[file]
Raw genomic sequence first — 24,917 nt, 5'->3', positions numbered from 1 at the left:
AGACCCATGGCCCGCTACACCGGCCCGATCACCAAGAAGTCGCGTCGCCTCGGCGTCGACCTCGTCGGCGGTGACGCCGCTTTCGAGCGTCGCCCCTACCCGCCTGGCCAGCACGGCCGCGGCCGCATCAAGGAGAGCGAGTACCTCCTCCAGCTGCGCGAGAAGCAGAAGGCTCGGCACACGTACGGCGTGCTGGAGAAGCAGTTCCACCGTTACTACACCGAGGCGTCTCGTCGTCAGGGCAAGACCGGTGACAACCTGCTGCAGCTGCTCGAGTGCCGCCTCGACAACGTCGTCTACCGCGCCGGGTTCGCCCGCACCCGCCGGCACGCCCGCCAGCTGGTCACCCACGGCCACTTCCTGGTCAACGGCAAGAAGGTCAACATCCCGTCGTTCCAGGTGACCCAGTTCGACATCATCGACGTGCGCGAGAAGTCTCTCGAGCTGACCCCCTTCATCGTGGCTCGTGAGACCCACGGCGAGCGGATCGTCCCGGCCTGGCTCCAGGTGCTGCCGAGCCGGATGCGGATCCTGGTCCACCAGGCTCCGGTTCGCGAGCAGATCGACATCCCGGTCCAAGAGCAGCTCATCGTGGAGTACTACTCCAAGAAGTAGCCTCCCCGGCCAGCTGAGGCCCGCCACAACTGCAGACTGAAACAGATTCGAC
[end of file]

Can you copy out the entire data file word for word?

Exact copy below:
Raw genomic sequence first — 24,917 nt, 5'->3', positions numbered from 1 at the left:
AGACCCATGGCCCGCTACACCGGCCCGATCACCAAGAAGTCGCGTCGCCTCGGCGTCGACCTCGTCGGCGGTGACGCCGCTTTCGAGCGTCGCCCCTACCCGCCTGGCCAGCACGGCCGCGGCCGCATCAAGGAGAGCGAGTACCTCCTCCAGCTGCGCGAGAAGCAGAAGGCTCGGCACACGTACGGCGTGCTGGAGAAGCAGTTCCACCGTTACTACACCGAGGCGTCTCGTCGTCAGGGCAAGACCGGTGACAACCTGCTGCAGCTGCTCGAGTGCCGCCTCGACAACGTCGTCTACCGCGCCGGGTTCGCCCGCACCCGCCGGCACGCCCGCCAGCTGGTCACCCACGGCCACTTCCTGGTCAACGGCAAGAAGGTCAACATCCCGTCGTTCCAGGTGACCCAGTTCGACATCATCGACGTGCGCGAGAAGTCTCTCGAGCTGACCCCCTTCATCGTGGCTCGTGAGACCCACGGCGAGCGGATCGTCCCGGCCTGGCTCCAGGTGCTGCCGAGCCGGATGCGGATCCTGGTCCACCAGGCTCCGGTTCGCGAGCAGATCGACATCCCGGTCCAAGAGCAGCTCATCGTGGAGTACTACTCCAAGAAGTAGCCTCCCCGGCCAGCTGAGGCCCGCCACAACTGCAGACTGAAACAGATTCGAC